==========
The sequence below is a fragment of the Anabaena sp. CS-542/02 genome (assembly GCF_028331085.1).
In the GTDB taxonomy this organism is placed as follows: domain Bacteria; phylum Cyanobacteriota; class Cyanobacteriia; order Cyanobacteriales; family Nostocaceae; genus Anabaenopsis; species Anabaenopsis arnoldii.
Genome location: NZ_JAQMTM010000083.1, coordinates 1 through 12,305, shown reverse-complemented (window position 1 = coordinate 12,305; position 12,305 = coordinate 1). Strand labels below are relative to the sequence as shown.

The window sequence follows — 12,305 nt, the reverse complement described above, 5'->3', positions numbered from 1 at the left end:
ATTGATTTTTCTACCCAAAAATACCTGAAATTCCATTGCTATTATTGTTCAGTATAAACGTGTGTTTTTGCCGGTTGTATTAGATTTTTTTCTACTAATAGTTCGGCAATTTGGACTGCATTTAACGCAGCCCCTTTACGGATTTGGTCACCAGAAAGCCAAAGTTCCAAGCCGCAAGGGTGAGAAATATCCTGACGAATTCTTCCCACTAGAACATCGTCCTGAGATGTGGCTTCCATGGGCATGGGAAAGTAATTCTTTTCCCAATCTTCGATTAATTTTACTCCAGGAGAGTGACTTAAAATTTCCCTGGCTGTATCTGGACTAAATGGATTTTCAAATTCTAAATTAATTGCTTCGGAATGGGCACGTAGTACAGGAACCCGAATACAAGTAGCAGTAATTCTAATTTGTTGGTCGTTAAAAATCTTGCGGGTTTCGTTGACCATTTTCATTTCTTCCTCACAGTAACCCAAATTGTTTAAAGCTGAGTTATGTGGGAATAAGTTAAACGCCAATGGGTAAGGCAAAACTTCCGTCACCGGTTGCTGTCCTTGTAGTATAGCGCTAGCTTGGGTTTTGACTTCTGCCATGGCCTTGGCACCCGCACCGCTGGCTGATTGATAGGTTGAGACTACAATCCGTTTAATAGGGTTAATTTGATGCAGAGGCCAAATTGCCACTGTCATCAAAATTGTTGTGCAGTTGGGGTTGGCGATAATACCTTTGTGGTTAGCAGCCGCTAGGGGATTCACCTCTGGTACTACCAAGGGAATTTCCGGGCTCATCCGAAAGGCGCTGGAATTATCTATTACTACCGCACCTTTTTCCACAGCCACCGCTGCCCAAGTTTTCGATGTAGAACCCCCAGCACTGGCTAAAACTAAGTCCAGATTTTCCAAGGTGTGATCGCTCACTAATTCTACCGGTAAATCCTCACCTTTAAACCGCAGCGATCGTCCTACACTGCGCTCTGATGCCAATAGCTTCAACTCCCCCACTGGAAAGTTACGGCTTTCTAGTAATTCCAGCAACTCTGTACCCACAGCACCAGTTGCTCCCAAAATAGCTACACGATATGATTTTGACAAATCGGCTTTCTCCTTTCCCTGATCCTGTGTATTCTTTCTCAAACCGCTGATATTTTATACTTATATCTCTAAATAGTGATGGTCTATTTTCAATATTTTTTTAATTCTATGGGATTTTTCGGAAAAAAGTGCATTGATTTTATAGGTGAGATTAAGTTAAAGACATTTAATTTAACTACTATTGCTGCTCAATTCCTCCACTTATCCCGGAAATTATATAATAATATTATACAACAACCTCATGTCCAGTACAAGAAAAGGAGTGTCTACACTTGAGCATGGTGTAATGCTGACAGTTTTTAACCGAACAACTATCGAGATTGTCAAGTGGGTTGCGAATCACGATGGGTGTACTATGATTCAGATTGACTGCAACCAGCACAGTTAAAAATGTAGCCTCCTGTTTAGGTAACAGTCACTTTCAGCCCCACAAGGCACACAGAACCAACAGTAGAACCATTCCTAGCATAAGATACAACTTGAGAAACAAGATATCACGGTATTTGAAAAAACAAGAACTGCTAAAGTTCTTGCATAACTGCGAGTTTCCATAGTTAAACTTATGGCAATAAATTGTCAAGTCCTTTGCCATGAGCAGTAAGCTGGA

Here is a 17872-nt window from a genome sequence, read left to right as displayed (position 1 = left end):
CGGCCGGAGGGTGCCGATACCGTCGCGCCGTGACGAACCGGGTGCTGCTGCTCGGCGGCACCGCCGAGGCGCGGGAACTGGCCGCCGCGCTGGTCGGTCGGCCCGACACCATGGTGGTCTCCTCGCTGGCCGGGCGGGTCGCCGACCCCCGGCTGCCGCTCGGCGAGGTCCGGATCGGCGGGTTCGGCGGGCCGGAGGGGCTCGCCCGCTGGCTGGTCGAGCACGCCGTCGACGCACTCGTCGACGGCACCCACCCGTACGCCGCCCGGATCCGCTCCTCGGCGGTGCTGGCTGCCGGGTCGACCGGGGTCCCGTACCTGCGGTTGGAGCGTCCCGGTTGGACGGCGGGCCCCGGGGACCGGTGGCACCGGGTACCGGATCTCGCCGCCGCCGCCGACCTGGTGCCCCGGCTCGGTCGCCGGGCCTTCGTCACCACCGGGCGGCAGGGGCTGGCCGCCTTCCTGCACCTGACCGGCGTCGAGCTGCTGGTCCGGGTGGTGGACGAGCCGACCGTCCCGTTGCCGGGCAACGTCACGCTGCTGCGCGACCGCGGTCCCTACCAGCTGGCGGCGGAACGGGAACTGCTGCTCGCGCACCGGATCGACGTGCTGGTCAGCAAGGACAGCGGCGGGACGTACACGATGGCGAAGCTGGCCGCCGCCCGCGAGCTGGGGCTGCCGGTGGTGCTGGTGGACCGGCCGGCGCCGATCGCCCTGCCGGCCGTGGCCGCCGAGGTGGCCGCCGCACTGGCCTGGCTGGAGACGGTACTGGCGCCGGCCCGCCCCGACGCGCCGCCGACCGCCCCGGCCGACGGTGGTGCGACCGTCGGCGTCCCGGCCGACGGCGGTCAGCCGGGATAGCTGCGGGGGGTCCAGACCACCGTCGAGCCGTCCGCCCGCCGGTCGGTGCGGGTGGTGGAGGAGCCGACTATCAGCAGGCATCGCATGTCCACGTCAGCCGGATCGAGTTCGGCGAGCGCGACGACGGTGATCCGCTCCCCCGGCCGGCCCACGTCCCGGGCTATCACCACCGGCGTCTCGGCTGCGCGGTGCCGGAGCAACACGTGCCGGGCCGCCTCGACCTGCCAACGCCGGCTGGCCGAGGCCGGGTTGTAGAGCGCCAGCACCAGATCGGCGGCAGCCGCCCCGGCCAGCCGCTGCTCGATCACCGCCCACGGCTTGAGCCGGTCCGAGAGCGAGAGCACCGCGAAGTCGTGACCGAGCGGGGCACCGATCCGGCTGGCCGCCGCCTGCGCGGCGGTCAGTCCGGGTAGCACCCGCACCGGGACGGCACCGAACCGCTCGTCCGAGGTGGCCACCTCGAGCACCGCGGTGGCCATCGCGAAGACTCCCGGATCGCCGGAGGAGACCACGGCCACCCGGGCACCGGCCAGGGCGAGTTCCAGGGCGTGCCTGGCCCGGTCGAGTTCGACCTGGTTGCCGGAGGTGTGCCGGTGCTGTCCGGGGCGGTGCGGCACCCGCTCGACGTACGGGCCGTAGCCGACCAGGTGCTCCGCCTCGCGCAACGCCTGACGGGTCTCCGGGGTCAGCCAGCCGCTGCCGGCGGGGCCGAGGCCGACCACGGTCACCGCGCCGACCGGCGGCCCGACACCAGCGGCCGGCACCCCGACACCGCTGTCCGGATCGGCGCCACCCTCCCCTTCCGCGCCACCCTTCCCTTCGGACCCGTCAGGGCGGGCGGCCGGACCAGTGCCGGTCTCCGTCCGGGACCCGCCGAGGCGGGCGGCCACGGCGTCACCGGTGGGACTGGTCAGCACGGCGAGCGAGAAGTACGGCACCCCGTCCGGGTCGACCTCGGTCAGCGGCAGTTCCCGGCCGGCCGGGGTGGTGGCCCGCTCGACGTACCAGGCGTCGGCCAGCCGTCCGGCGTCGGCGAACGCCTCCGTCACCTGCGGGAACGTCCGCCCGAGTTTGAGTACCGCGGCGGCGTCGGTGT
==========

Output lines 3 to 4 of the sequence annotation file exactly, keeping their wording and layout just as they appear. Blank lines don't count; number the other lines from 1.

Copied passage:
Genome location: NZ_JAQMTM010000083.1, coordinates 1 through 12,305, shown reverse-complemented (window position 1 = coordinate 12,305; position 12,305 = coordinate 1). Strand labels below are relative to the sequence as shown.

The window sequence follows — 12,305 nt, the reverse complement described above, 5'->3', positions numbered from 1 at the left end: